PUEBLO, Colo. ― Back when Tom Teague first got involved with the Professional Bull Riders he said it was obvious which bull was the best.
Little Yellow Jacket had yet to win the first of his three World Champion Bull titles, but no matter who he asked ― riders like Ross Coleman, Jim Sharp and Adriano Moraes, or PBR livestock director Cody Lambert ― they all told him the same thing.
Teague was persistent in becoming partners with Joe Berger.
Early in 2002, he was in Denver, Colo., when he approached Berger.
Teague told the lifelong bull man that he had heard great things about his young bull and wanted nothing more than to buy half interest in him. Berger laughed. He told the North Carolina native that he wasn't interested in selling any part of Little Yellow Jacket until after he won a world title.
Later that year, Little Yellow Jacket won what would be the first of three consecutive World Champion Bull titles.
No sooner had he claimed the title when Teague re-approached Berger for a second time. "He named a price," Teague said, "and I bought in just like that."
"Little Yellow Jacket sets the Standard" is the second in a
season-long series of features examining the Top 20 Moments in PBR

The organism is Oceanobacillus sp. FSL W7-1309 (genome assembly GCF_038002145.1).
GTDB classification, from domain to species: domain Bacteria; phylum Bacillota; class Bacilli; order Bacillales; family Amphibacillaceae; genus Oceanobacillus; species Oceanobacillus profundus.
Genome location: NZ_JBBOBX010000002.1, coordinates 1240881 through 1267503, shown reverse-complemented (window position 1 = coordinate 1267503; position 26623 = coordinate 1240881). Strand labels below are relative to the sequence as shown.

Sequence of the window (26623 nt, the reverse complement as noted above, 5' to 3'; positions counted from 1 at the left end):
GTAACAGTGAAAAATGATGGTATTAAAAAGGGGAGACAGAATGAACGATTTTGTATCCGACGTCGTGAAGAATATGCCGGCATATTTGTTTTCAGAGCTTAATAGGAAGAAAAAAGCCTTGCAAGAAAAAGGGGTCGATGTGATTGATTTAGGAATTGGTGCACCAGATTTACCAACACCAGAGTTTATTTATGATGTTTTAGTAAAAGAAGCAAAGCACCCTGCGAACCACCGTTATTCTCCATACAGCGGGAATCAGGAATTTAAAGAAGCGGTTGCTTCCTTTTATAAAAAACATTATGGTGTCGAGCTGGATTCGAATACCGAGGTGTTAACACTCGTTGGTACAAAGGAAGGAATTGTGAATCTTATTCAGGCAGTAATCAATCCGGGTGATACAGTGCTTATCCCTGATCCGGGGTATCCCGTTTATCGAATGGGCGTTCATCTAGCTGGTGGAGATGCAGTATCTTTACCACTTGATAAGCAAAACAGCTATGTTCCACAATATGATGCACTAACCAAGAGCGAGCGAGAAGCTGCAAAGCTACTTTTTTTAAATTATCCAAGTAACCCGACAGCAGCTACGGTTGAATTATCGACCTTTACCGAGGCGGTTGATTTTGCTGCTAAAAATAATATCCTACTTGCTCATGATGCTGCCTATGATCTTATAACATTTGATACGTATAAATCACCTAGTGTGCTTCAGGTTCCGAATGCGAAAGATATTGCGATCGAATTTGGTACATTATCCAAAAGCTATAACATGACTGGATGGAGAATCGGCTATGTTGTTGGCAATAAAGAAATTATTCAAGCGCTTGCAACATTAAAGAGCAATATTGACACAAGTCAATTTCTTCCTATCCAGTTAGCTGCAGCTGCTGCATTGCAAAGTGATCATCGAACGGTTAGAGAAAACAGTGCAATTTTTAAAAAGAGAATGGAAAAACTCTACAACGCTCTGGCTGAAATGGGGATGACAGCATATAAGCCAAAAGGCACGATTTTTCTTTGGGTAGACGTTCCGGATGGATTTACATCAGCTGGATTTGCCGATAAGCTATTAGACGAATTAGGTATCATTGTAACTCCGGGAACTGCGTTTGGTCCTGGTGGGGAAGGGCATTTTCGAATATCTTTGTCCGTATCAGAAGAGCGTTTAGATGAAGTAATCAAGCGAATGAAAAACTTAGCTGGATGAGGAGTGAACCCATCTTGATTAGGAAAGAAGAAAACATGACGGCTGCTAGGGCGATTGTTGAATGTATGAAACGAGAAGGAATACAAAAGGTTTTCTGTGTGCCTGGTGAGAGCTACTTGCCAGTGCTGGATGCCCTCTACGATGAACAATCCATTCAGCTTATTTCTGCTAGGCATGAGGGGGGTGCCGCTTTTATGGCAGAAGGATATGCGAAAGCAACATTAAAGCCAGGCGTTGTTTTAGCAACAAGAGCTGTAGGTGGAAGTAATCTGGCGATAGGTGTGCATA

Chris Shivers vs. Little Yellow Jacket in 2003. Check out the full photo gallery HERE.
Little Yellow Jacket won World Champion Bull titles in 2002, 2003 and 2004 and has since been immortalized in a statue located in front of the PBR headquarters along with Moraes, the only three-time World Champion bull rider.
In 2011, shortly after his death, Little Yellow Jacket became the first recipient of the Brand of Honor, presented annually to a bull for exemplary performance.
"We speak about the heart of a champion and I think he was born that way. I truly do," said Michael Gaffney, who rode him for 96.5 points two-thirds of the way through the 2004 season, in Nampa, Idaho. "He obviously had the heart and the tools. He showed it every time. Every time they opened the gate there was never a falter in that bull."
The day Little Yellow Jacket passed away, Teague said, "He was a great bull and I am forever grateful to the Bergers. I feel honored that they would sell him to me and, at the same time, I feel honored to have the sense to buy him."
Teague, who bought the remaining 50 percent interest in Little Yellow Jacket after his retirement from the PBR, said Little Yellow Jacket will forever be his hero.
"We speak about the heart of a champion and I think he was born that way. I truly do."
Throughout his career he was known for being relaxed at the many venues in which he competed.
Little Yellow Jacket was known for lying down in his pen and patiently waiting for his turn. He was also comfortable with the large crowds, bright lights and pyrotechnics of the Built Ford Tough Series.
"He evolved from good to being the greatest, or one of the greatest, because of being immature and having to find his way and evolve into the machine and the great athlete he eventually became," Gaffney said.